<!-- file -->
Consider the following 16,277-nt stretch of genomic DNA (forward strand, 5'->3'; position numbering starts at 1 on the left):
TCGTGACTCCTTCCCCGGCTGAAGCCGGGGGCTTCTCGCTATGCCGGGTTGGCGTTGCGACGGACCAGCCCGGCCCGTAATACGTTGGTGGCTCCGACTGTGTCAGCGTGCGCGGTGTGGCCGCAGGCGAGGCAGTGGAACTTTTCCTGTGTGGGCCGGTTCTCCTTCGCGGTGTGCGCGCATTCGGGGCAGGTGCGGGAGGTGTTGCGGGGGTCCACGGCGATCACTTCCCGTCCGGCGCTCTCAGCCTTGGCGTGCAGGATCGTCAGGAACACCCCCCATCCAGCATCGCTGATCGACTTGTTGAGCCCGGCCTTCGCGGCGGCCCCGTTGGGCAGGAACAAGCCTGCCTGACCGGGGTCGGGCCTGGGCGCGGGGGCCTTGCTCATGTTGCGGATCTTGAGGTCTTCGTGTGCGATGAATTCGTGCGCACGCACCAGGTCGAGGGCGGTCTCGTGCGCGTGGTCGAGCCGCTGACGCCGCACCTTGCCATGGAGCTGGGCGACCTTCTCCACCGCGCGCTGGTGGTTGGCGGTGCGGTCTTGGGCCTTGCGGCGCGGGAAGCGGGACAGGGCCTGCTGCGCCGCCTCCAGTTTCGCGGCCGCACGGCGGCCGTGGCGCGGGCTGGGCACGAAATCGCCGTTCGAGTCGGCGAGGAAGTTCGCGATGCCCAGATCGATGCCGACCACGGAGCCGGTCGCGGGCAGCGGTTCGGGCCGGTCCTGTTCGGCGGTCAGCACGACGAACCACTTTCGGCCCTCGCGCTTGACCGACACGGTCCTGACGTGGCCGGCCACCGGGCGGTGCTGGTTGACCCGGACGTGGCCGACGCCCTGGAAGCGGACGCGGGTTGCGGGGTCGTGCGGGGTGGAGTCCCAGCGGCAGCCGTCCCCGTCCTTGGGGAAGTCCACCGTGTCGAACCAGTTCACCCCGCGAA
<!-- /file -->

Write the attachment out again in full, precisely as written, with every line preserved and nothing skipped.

Consider the following 16,277-nt stretch of genomic DNA (forward strand, 5'->3'; position numbering starts at 1 on the left):
TCGTGACTCCTTCCCCGGCTGAAGCCGGGGGCTTCTCGCTATGCCGGGTTGGCGTTGCGACGGACCAGCCCGGCCCGTAATACGTTGGTGGCTCCGACTGTGTCAGCGTGCGCGGTGTGGCCGCAGGCGAGGCAGTGGAACTTTTCCTGTGTGGGCCGGTTCTCCTTCGCGGTGTGCGCGCATTCGGGGCAGGTGCGGGAGGTGTTGCGGGGGTCCACGGCGATCACTTCCCGTCCGGCGCTCTCAGCCTTGGCGTGCAGGATCGTCAGGAACACCCCCCATCCAGCATCGCTGATCGACTTGTTGAGCCCGGCCTTCGCGGCGGCCCCGTTGGGCAGGAACAAGCCTGCCTGACCGGGGTCGGGCCTGGGCGCGGGGGCCTTGCTCATGTTGCGGATCTTGAGGTCTTCGTGTGCGATGAATTCGTGCGCACGCACCAGGTCGAGGGCGGTCTCGTGCGCGTGGTCGAGCCGCTGACGCCGCACCTTGCCATGGAGCTGGGCGACCTTCTCCACCGCGCGCTGGTGGTTGGCGGTGCGGTCTTGGGCCTTGCGGCGCGGGAAGCGGGACAGGGCCTGCTGCGCCGCCTCCAGTTTCGCGGCCGCACGGCGGCCGTGGCGCGGGCTGGGCACGAAATCGCCGTTCGAGTCGGCGAGGAAGTTCGCGATGCCCAGATCGATGCCGACCACGGAGCCGGTCGCGGGCAGCGGTTCGGGCCGGTCCTGTTCGGCGGTCAGCACGACGAACCACTTTCGGCCCTCGCGCTTGACCGACACGGTCCTGACGTGGCCGGCCACCGGGCGGTGCTGGTTGACCCGGACGTGGCCGACGCCCTGGAAGCGGACGCGGGTTGCGGGGTCGTGCGGGGTGGAGTCCCAGCGGCAGCCGTCCCCGTCCTTGGGGAAGTCCACCGTGTCGAACCAGTTCACCCCGCGAA